In our study, women were more likely than men to die out of hospital. This result is in keeping with the findings of Gilbar and Steiner.28 However, Higginson and colleagues9 found that women were less likely than men to die at home. There is a need to explore geographic and cultural differences between the sexes in the desire for home death.
Cancer patients in Nova Scotia who did not live in the metropolitan Halifax region were much less likely than those who lived in Halifax to die out of hospital. Perhaps an established “culture of caring” leads some communities to care for dying patients in hospital more than other communities. Provincial health reports indicate that Cape Breton has relatively higher volumes of patient-days per 1000 population and longer lengths of stay in acute care facilities than other regions in the province.23 However, this does not explain everything. The Annapolis Valley region, where cancer patients also had a lesser likelihood of dying out of hospital, has relatively fewer patient-days per 1000 and shorter lengths of stay in acute care facilities than Cape Breton does.23 A combination of factors may be contributing to the location of death, including how hospitals are utilized in different regions and the availability of community-based services. What part of a city or region people live in has been found by others to be predictive of location of death.26
Income has variably predicted location of death.15,26 In our study, income was a predictor in the univariate analysis only. Our data suggest that differences by income might be explained by “region” or “age” or both in multivariate analysis. Our finding that people with shorter survival after diagnosis were much more likely to die in hospital than those with longer survival is in keeping with previous reports.8 With limited time to effect interventions, it may be a challenge to establish the care preferences of such ill patients and their family and then organize this care in the home. Nevertheless, as hospitals continue to downsize, we may need to develop more responsive services to meet these “acute” needs.
People who received palliative radiation therapy may have had more complex symptom control needs as well as a greater likelihood of being in hospital for symptom control at the time of death than people who did not receive such therapy. Regarding palliative care programs, we suspect that both greater use of the Palliative Care Program by those desiring to die out of hospital and the focus of the program on keeping people with advanced cancer out of hospital resulted in the positive association between admission to such a program and out-of-hospital death.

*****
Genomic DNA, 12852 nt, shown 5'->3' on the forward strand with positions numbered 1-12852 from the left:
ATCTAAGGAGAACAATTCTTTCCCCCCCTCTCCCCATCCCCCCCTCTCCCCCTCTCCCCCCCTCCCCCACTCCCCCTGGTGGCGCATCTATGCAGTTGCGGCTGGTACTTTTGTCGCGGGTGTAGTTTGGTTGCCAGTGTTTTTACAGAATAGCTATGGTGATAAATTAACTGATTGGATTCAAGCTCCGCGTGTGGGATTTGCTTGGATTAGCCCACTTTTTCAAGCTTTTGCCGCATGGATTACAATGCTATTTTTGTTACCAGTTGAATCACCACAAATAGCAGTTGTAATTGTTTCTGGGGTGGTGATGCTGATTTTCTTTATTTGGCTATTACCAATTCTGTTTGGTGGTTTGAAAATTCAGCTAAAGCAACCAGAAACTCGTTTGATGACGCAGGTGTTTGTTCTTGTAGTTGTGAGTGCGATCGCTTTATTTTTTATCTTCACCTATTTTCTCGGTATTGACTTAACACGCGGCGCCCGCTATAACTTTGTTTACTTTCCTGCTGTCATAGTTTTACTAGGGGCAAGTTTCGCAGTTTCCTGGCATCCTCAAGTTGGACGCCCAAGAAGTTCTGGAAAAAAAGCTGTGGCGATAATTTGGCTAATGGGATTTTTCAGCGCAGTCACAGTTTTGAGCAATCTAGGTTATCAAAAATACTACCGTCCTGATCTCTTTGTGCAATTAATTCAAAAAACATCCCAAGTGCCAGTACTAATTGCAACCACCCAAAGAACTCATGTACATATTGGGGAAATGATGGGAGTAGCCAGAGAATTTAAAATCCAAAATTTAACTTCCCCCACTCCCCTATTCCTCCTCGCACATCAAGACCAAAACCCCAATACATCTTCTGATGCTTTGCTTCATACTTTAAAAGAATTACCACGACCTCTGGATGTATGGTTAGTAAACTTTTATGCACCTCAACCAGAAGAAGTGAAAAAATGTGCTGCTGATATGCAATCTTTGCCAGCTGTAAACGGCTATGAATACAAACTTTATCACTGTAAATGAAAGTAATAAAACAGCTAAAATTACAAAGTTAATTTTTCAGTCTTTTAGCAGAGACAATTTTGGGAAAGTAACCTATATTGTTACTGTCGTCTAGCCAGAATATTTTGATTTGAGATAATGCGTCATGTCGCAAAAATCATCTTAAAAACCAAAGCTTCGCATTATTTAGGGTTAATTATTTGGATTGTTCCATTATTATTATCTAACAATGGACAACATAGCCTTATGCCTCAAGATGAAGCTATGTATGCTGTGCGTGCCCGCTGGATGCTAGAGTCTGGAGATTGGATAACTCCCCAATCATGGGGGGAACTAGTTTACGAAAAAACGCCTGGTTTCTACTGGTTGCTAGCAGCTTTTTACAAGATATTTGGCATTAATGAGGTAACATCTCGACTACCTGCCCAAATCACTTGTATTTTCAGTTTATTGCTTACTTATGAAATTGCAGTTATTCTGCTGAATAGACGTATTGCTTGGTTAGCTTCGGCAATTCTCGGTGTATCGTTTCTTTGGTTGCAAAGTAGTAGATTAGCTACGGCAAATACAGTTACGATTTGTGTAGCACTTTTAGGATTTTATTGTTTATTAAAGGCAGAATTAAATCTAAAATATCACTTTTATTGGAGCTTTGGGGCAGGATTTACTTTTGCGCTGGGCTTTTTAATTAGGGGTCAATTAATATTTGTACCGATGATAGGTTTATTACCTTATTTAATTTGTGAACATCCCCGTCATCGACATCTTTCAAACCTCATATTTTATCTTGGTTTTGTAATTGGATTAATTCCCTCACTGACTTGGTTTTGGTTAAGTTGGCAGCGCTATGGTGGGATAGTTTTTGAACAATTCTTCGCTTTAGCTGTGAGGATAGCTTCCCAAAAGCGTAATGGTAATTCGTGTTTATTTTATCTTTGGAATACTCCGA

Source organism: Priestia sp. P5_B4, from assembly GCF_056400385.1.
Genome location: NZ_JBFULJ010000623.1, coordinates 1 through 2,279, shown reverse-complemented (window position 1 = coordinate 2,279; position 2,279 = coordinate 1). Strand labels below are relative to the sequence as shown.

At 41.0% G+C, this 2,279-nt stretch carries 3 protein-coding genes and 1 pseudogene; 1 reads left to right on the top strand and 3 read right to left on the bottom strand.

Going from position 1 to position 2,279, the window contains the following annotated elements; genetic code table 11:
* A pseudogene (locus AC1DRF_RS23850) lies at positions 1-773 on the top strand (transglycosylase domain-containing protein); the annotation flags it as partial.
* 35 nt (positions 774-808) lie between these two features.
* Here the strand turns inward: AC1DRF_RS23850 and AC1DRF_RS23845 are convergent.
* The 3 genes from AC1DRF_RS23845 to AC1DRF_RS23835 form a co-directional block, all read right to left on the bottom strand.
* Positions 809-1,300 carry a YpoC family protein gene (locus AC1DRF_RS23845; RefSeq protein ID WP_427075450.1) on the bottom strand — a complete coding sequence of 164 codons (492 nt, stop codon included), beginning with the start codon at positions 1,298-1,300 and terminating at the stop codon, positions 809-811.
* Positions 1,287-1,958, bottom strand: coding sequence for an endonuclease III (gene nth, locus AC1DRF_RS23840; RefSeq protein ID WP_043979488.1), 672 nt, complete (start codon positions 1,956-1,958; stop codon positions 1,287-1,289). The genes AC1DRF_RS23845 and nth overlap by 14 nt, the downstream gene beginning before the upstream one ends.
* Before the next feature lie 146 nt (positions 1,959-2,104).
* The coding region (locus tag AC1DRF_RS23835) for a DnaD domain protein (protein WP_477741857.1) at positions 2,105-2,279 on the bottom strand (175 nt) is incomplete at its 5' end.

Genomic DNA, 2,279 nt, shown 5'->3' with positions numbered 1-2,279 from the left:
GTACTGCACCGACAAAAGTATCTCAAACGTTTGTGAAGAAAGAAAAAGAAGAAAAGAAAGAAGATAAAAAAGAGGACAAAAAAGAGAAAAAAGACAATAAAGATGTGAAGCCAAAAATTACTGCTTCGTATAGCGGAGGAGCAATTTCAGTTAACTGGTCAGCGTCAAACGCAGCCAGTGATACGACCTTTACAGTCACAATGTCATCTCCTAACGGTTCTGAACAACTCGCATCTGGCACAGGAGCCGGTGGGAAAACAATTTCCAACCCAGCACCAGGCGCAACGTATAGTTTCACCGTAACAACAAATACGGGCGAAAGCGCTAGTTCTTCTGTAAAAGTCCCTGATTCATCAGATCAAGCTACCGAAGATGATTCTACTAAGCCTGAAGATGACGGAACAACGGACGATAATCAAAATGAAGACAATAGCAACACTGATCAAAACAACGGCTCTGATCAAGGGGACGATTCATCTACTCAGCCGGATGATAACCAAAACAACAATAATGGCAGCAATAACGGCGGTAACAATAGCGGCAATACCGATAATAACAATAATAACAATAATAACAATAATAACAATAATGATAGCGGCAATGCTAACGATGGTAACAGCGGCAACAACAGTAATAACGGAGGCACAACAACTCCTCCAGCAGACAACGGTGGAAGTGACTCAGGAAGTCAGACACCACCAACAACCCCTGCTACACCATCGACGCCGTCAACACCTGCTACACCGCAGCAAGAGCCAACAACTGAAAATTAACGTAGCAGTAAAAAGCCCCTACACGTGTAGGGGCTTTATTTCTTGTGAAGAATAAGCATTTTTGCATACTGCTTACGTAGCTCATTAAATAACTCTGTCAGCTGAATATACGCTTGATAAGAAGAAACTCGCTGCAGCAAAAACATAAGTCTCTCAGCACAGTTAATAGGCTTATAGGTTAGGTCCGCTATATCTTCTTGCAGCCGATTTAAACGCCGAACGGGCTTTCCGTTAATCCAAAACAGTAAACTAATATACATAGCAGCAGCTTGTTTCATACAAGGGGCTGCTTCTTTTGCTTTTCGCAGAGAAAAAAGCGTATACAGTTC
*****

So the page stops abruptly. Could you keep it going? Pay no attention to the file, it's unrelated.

Our data were restricted to available administrative sources. In the future we hope to add data on home care, referral to palliative care programs outside the Halifax region, long-term care, metastatic disease sites and patients' stated preferred location of death. In addition, research is needed to determine how home care, primary care and specialized palliative care services are used by those who die out of hospital.
A substantial shift occurred in Nova Scotia between 1992 and 1997 in place of death for people who died from cancer. Given that most people with this disease would prefer their care to be in the community, we have challenges before us. As a nation with an aging population we have a substantial moral responsibility to care for dying people in whatever location best serves their needs. The development of a national palliative care strategy is now on the agenda of the federal government.31 As such a strategy is developed, we will need to develop health policy and service delivery programs that attempt to meet all needs, regardless of age, sex, place of residence and socioeconomic status.
This article has been peer reviewed.
Contributors: Dr. Burge was involved with the original concept of this project and guided the data acquisition and analysis. He participated in interpretation and discussion of the results, wrote the first draft of the paper and was responsible for subsequent revisions. Ms. Lawson was responsible for the construction of the databases involved in the project and the analytical approach. She was also involved in completing the analysis, presenting the results and contributing to the writing of the first and subsequent drafts of the paper. Dr. Johnston was instrumental in the development of the analytical methods, interpretation of the results and revisions of the paper.
Acknowledgments: This work was supported in part by contributions from the Queen Elizabeth II Health Sciences Centre Research Foundation and the National Cancer Institute of Canada through Cancer Research and Education in Nova Scotia.
Competing interests: None declared.
Correspondence to: Dr. Frederick Burge, Department of Family Medicine, Abbie J. Lane Building 8, 5909 Veterans' Memorial Lane, Halifax NS B3H 2E2; firstname.lastname@example.org